by Ali Bettencourt
WASHINGTON (Army News Service, Jan. 3, 2000) - State-of-the-art medium-armored vehicles from six foreign countries and the United States are being tested this month at Fort Knox, Ky.
Soldiers from four installations - Fort Knox, Fort Lewis, Wash.; Fort Benning, Ga.; and Fort Leonard Wood, Mo. - are manning the vehicles during a month-long "Platform Performance Demonstration."
The Army crews are putting 35 French, Turkish, Canadian, German, Swiss, Singaporean and U.S. vehicle platforms through a series of live-fire, mobility, agility, and endurance tests, said Col. Joseph Rodriguez, director of the "Transformation Axis." The Transformation Axis is the Training and Doctrine Command cell in charge of operational and organizational requirements for the Army's new Brigade Combat Teams.
The Army is in the market for an off-the-shelf vehicle that can serve as the basis for a new fleet of lighter armored vehicles, and is holding the demonstration to see what is currently available, said Rodriguez.
The new vehicles may outfit two initial Brigade Combat Teams being stood up at Fort Lewis, Wash., he said.
The new platform and BCTs are part of the Army's response to Chief of Staff Gen. Eric K. Shinseki's vision of making heavy forces lighter and light forces more lethal, mobile and survivable, Rodriguez said.
The intent of the BCTs is to: deploy in 96 hours and be combat ready upon arrival, Rodriguez said. The BCTs will be most effective in small-scale contingencies and applicable to stability and support operations and major theater wars, he said.
To do that, the new vehicles must be lighter than the tanks, Bradleys and artillery pieces the Army currently has, and must have a uniform platform that can be used for all the vehicles needed in the brigade - from a command and control vehicle, to the anti-tank and reconnaissance platforms, Rodriguez said.
"Today, when we deploy the heavy force, we can get one M1 tank in the C-17 aircraft," Rodriguez said. "We think we can put four to six of these medium-armored vehicles in one C-17, depending on which armored vehicle the Army ultimately selects and decides to buy."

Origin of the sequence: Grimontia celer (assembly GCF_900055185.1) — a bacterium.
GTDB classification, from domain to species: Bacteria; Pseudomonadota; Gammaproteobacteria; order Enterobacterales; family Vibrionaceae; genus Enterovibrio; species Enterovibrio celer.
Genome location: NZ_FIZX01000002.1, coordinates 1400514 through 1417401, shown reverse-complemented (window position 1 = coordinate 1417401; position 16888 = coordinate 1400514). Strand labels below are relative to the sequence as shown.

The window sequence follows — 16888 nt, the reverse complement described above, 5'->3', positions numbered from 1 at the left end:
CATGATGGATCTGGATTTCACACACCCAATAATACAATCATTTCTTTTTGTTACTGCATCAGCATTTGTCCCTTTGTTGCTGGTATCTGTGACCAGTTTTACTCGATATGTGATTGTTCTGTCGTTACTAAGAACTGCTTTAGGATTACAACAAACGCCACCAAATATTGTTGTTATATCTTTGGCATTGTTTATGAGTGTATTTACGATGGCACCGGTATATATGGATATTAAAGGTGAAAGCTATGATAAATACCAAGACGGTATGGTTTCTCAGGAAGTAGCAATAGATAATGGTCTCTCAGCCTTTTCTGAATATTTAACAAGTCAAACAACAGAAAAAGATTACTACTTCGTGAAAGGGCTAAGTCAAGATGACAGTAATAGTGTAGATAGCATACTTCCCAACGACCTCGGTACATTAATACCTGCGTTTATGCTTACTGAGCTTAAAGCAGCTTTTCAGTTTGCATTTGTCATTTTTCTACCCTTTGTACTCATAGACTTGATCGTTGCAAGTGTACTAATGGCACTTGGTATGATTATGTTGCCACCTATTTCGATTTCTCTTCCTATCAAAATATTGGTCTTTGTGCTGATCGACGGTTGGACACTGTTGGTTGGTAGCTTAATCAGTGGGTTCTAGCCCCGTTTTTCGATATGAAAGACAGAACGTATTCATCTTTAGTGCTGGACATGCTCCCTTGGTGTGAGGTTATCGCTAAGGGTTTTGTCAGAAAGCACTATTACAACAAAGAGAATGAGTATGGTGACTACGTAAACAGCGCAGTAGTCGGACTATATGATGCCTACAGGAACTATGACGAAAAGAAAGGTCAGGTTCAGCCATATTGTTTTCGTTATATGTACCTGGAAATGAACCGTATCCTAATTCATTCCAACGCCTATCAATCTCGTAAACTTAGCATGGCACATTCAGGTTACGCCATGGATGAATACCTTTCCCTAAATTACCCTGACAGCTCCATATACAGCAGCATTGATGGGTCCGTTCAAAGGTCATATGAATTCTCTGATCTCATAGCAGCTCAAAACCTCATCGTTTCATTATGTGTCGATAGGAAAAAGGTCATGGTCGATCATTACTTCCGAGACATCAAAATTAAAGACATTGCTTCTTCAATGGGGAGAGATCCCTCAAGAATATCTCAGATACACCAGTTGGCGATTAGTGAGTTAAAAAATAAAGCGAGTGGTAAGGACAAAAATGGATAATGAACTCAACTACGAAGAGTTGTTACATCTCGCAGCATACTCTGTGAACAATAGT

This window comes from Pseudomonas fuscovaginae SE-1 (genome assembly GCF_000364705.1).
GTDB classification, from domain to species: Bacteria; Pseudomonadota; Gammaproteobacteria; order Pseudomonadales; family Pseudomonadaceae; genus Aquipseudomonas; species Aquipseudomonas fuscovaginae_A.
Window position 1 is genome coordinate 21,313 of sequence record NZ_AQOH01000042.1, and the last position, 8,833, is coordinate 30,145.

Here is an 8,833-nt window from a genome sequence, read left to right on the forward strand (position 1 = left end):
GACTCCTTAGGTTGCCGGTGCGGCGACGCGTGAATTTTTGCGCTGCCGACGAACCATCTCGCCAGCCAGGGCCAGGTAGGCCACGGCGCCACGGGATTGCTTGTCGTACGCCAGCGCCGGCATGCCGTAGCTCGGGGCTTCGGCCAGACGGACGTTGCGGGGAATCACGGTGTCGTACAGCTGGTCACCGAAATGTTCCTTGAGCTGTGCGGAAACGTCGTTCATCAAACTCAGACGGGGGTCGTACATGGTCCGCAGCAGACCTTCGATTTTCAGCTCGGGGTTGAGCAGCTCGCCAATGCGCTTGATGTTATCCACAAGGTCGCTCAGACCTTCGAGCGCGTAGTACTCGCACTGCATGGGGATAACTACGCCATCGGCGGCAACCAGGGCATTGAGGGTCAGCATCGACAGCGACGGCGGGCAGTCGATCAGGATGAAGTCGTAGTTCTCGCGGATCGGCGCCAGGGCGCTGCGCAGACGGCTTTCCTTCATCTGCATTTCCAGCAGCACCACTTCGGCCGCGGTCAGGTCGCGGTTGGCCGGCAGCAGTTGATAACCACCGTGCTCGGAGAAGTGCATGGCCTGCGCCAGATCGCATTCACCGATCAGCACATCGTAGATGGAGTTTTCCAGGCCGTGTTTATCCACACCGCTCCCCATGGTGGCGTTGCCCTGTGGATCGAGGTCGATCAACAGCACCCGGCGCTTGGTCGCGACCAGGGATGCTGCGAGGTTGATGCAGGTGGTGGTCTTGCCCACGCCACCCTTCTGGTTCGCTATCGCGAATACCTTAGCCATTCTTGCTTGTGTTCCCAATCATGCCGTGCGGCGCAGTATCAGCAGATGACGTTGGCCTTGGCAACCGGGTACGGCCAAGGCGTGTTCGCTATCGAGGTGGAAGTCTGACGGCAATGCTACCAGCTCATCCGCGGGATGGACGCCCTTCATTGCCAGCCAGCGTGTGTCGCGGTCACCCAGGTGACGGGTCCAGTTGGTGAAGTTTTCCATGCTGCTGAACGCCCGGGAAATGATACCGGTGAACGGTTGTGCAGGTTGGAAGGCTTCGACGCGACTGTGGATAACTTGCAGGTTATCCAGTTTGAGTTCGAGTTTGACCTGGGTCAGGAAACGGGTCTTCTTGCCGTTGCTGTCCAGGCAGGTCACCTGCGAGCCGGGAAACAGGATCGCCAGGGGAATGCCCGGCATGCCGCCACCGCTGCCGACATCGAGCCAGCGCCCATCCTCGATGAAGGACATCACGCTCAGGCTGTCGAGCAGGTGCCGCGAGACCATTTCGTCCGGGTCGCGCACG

The heaviest part of an armored division is not the tanks or Bradleys, it is the fuel for those vehicles, Rodriguez said. The next heaviest aspect is the ammunition and then the vehicles themselves, he said.
Army officials will look for a vehicle with reduced fuel and ammunition weights, an interchangeable design that negates the need for 20-30 different mechanics and 20-30 different drivers, Rodriguez said.
Once in the area of operation, the commander in chief should be able to move the BCT and its equipment via a C-130, Rodriguez said. That couldn't be done with today's mechanized force, he said.
"Everything in this brigade has to fit into a C-130 transport aircraft," he said. "If it doesn't fit into a C-130, it doesn't go into this brigade."
The demonstration will educate the Army on what is available and allow officials to communicate the Army's requirements to industry, he said. It is not a competition yet, he said.
The vehicles tests at Fort Knox will be conducted by scout, tank, mortar and engineer crews. They'll conduct off-road and on-road driving tests during tactical exercises, test the swim capabilities of the vehicles and load the vehicles onto C-130 transport planes and railcars.
After the demonstration, the Army will determine the modifications and technology insertions the platforms need and will put out a request for proposals, Rodriguez said.
A "drive off, shoot off," for the vehicles contractors construct is anticipated in May, and a final decision could be made in June or July, Rodriguez said.
(Editor's note: Spc. Adriane Foss from the Fort Knox Turret contributed to this article.)